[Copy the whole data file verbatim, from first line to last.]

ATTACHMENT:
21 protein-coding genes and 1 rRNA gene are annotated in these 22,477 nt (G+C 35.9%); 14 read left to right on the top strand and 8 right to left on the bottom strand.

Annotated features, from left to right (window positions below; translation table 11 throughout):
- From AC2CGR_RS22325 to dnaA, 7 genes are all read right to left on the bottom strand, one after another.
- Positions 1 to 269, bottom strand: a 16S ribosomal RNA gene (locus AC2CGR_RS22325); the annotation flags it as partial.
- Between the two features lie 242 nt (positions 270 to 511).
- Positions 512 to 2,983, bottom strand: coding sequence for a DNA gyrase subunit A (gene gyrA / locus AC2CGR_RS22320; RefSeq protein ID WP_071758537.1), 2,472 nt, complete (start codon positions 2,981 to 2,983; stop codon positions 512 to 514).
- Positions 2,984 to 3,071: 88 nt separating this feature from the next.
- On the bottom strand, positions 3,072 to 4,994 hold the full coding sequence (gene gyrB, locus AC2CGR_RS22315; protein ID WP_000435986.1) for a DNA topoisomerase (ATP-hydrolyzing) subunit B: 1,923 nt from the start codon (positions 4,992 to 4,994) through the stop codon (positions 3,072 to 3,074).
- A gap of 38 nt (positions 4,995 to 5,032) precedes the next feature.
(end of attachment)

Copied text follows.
21 protein-coding genes and 1 rRNA gene are annotated in these 22,477 nt (G+C 35.9%); 14 read left to right on the top strand and 8 right to left on the bottom strand.

Annotated features, from left to right (window positions below; translation table 11 throughout):
- From AC2CGR_RS22325 to dnaA, 7 genes are all read right to left on the bottom strand, one after another.
- Positions 1 to 269, bottom strand: a 16S ribosomal RNA gene (locus AC2CGR_RS22325); the annotation flags it as partial.
- Between the two features lie 242 nt (positions 270 to 511).
- Positions 512 to 2,983, bottom strand: coding sequence for a DNA gyrase subunit A (gene gyrA / locus AC2CGR_RS22320; RefSeq protein ID WP_071758537.1), 2,472 nt, complete (start codon positions 2,981 to 2,983; stop codon positions 512 to 514).
- Positions 2,984 to 3,071: 88 nt separating this feature from the next.
- On the bottom strand, positions 3,072 to 4,994 hold the full coding sequence (gene gyrB, locus AC2CGR_RS22315; protein ID WP_000435986.1) for a DNA topoisomerase (ATP-hydrolyzing) subunit B: 1,923 nt from the start codon (positions 4,992 to 4,994) through the stop codon (positions 3,072 to 3,074).
- A gap of 38 nt (positions 4,995 to 5,032) precedes the next feature.